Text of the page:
You’ve tested out PolicyPak on one machine, and it’s working great. Now you’re ready to roll the client side extension (CSE) out to a bunch of machines at once. Good news — it’s easy to do. Watch this video to see how to do it.
PolicyPak: Mass Deploy the PolicyPak CSE using GPSI Transcript
Hi, everyone. This is Jeremy Moskowitz, Group Policy MVP and Founder of PolicyPak Software. In this video, I’m going to show you how quick and easy it is to mass deploy the PolicyPak client side extension to all of your target Windows machines.
To set the stage here, the CSE or client side extension is the moving part that must exist on all machines that you want PolicyPak to work upon. We extend Group Policy and we extend SCCM and if our moving part isn’t there, we can’t work.
We’re not an agent. I know what an agent is. You know what an agent is. We’re not an agent. We’re a CSE or a client side extension because we hook into the Group Policy infrastructure.
Long story short, we’ve got to get these two CSEs deployed, and we’ve got a variety of machines here. I’ve got “Win7Computer-32.” I’ve got “Win7Computer-64.” I’ve got a “Win8Computer1” that is 64-bit, and I’ve got an “XPPRO1SP3”which is 32-bit.
What I’m going to do to get us started here is – this is what you get as part of the download here – and I’m just going to copy the two client side extensions to a folder on my server called “SOFTWARE.” I’ll call this “Build511.” You can call it whatever you want. This just happens to be “Build511.” I’ll go ahead and copy the two client side extensions right there under “SOFTWARE.”
The next thing I want to do is decide where I want this deployed. I’ve got all my computers right now hanging out under the regular “Computers” folder. You could deploy the client side extension to your entire domain. That’s perfectly fine, but instead I’m going to go ahead and do this to all of my East Sales Desktops and Laptops.
To simulate what that looks like, I’m going to take each of these computers one-by-one – “Win7Computer-32” and “Win7Computer-64” and “Win8Computer1” and “XPPRO1SP3.” There we go. I’m going to take all these guys, and I’m going to shove them into my “East Sales Desktops” just like that. I’m just moving them over to “East Sales Desktops.” Let’s just make sure that they’re all there at “East Sales Desktops.” Yep, there we go – one, two, three four computers right there.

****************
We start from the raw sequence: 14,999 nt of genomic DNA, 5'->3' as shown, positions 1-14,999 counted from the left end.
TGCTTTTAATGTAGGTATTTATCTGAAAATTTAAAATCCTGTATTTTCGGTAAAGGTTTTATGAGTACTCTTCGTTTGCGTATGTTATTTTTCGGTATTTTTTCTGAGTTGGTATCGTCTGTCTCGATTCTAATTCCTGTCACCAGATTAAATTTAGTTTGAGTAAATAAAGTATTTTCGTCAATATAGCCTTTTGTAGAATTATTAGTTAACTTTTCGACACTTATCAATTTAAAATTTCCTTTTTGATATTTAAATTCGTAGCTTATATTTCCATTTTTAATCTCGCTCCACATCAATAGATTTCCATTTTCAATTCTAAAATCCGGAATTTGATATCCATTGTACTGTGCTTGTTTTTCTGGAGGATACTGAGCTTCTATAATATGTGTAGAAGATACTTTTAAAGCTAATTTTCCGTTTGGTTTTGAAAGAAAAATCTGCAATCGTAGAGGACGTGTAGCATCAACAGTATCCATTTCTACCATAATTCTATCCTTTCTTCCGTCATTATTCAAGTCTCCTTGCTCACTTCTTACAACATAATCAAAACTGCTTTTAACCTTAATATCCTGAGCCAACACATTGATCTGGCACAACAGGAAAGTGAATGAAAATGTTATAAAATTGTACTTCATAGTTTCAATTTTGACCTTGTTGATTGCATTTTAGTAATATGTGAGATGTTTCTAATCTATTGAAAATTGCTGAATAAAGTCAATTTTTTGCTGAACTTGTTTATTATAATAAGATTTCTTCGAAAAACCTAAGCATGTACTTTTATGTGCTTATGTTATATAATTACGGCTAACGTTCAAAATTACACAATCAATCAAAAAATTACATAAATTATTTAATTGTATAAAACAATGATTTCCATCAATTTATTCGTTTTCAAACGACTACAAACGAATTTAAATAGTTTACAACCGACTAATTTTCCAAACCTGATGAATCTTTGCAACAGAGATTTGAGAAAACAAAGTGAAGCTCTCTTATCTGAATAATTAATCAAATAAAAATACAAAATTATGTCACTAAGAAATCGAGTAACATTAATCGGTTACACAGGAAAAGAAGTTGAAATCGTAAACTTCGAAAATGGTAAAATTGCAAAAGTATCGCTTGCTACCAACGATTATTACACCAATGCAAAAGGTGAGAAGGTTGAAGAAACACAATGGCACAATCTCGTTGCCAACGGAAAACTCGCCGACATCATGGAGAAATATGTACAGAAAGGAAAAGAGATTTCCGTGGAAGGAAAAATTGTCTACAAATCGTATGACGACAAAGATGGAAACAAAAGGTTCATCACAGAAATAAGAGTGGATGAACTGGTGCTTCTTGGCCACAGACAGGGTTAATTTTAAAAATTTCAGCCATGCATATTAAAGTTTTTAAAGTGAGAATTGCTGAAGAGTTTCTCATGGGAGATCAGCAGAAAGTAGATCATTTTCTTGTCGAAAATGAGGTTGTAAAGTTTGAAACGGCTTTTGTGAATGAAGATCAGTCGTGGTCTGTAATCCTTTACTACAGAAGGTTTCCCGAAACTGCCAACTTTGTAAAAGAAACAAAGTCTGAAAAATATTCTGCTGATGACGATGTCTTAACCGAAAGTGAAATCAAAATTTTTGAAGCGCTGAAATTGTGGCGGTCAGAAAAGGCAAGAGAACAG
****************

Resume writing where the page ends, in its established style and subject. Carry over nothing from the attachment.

Then what we’ll do is for all of “East Sales Desktops” or if you want all of “East Sales,”which if you want to affect “East Sales Laptops” and possibly “East Sales Servers,” it might be terminal servers, whatever you want, you can go ahead. I’ll do this right over say “East Sales Desktops.” That’s fine. I’ll “Create a GPO in this domain, and Link it here…” and I’ll call this “Deploy PolicyPak CSE.”
Once that’s linked over to our East Sales Desktops, let’s go ahead and click “Edit…” here and under computer side “Policies” under “Software Settings,” this I’m just going to be using good old-fashioned GPSI, Group Policy“Software installation,” that’s built into the box for Windows to deploy our client side extension.
You’ll simply go to “New/Package…” and the trick here is to use a UNC pass. I’m going to use “dc” under “SOFTWARE,” and there’s “Build511.” I’ll go ahead and pick this guy, “PolicyPak CSE Setupx32,” and I’m going to go to “Advanced.”
This takes a second to come on up. It may take up to a minute or so on some slower networks. Once that pops up, let’s go ahead and click over to “Deployment” here. The only thing you need to do is click on “Advanced…” and we don’t want to “Make this 32-bit X86 application available to Win64 machines.”
It wouldn’t matter anyway. We’ve got it coded inside the MSI so that it can’t by accident be installed, but just for good measure we’re going to uncheck this checkbox for the 32-bit version. We’ll go ahead and click “OK,” and now that’s assigned.